Factors like these suggest that human bias against race and gender has been transferred by AI professionals into machine intelligence. The result is that AI systems are being trained to reflect the general opinions, prejudices and assumptions of their creators, particularly in the fields of lending and finance.
Because of these biases, experts are already striving to implement a greater degree of fairness within AI. “Fairness” in this context means an effort to find, in the data, representations of the real world. These, in turn, can help model predictions which will follow a more diverse global belief system that doesn’t discriminate with regard to race, gender or ethnicity.
There is research backing up the threat: In 2014, the Journal of Personality and Social Psychology published the results of an experiment conducted by Justin Friesen, Troy Campbell and Aaron Kay. The experiment demonstrated that people have the tendency to strongly adhere to their beliefs. Even in the face of contradictory logic and scientific evidence, test subjects in the experiment steadfastly refused to change their opinions, and instead claimed moral superiority.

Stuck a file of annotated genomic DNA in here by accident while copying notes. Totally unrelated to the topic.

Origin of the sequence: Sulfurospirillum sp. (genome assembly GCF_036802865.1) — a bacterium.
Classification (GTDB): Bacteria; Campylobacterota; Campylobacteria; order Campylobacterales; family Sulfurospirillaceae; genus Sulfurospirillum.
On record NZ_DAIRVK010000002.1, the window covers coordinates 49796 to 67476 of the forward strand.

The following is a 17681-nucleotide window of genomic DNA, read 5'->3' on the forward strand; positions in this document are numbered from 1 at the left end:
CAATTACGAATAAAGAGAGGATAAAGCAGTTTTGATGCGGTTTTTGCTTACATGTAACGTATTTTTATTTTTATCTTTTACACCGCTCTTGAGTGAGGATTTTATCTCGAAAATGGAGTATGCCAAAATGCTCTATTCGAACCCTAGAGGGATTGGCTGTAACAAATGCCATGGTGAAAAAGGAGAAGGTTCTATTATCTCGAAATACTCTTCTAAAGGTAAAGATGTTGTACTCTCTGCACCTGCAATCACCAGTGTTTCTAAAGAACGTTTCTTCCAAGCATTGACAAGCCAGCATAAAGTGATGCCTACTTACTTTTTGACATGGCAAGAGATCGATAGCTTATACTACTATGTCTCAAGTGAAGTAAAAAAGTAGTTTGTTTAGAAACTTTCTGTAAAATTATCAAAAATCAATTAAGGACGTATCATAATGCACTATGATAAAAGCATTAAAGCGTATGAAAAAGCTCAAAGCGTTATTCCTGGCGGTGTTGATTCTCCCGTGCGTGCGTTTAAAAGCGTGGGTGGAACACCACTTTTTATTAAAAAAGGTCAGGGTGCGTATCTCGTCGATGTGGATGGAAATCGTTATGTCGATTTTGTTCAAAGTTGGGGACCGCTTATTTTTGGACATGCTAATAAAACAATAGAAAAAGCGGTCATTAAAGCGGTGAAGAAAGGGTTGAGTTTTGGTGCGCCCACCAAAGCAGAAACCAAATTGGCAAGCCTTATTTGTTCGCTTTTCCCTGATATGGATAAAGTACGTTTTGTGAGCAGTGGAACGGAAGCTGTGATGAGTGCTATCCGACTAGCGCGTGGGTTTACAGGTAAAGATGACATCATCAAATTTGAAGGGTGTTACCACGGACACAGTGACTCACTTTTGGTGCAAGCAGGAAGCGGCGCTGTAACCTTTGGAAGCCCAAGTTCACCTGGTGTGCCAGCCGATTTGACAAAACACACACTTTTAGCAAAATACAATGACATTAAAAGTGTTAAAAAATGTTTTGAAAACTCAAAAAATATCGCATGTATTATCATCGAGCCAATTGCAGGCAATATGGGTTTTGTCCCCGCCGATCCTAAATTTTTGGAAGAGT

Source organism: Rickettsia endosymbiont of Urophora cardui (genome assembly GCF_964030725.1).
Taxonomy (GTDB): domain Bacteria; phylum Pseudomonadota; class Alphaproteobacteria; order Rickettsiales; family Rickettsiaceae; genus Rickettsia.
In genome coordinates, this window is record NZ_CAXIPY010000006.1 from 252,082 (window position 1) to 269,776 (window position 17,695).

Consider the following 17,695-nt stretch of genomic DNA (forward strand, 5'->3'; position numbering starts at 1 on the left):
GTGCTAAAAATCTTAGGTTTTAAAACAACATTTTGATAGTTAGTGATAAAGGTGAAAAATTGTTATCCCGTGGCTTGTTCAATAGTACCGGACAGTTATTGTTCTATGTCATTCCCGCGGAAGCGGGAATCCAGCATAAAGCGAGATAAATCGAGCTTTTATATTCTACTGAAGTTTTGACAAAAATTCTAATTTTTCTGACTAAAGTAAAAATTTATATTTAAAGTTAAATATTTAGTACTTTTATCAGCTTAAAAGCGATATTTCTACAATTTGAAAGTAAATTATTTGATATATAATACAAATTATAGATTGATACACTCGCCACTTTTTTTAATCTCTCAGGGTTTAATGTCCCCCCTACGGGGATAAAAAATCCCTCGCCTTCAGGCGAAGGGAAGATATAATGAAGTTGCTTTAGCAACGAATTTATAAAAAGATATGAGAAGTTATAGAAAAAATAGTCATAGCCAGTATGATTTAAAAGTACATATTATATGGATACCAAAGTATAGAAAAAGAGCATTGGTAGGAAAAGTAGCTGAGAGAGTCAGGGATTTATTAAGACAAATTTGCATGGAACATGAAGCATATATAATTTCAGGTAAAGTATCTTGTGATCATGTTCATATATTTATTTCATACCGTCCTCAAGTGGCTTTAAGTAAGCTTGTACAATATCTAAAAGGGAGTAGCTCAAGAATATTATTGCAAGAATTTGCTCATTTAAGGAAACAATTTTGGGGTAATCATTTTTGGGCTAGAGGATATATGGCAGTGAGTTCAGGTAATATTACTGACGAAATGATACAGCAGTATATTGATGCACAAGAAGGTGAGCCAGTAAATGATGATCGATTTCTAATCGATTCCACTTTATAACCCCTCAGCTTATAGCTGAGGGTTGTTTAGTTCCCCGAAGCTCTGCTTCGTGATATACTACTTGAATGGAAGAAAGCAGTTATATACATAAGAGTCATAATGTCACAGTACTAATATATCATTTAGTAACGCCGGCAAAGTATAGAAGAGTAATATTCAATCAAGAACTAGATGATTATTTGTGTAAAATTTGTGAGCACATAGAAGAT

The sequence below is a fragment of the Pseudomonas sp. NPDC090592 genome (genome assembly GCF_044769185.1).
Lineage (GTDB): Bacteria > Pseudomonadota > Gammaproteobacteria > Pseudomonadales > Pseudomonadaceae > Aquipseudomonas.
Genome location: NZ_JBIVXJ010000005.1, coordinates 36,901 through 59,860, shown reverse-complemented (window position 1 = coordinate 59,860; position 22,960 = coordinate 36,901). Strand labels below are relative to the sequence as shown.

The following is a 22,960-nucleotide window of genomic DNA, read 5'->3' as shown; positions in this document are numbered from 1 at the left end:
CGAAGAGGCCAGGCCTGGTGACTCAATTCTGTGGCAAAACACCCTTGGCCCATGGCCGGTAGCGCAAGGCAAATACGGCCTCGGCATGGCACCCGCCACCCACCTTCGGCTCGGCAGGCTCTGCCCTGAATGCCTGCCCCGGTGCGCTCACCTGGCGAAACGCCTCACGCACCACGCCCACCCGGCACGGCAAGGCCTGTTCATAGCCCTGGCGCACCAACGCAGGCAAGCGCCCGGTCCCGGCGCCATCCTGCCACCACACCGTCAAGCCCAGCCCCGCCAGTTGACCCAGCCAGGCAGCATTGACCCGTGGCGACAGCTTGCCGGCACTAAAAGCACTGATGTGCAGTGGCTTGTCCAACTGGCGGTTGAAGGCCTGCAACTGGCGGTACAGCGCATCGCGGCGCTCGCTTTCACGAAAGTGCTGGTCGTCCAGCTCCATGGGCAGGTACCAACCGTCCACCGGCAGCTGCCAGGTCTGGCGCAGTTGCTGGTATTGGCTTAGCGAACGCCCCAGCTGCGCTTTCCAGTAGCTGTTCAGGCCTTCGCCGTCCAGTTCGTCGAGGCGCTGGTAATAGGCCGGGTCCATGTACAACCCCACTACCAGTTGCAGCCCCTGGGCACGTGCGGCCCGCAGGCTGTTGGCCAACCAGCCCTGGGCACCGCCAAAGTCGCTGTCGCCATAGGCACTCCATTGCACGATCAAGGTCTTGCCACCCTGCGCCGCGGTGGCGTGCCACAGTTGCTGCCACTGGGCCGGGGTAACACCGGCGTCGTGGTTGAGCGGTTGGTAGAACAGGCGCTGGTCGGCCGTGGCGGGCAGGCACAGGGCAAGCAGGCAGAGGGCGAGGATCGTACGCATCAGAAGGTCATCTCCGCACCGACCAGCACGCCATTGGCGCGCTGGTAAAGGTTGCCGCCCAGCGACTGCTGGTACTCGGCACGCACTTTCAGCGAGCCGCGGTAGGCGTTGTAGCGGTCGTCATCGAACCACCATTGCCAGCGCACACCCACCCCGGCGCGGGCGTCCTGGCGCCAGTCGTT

During the experiment, several unsubstantiated statements were made by the test subjects which had no grounding in common sense, but somehow allowed these people to maintain their version of the truth. More than anything, apparently, they — and people in general — have the desire to always be correct.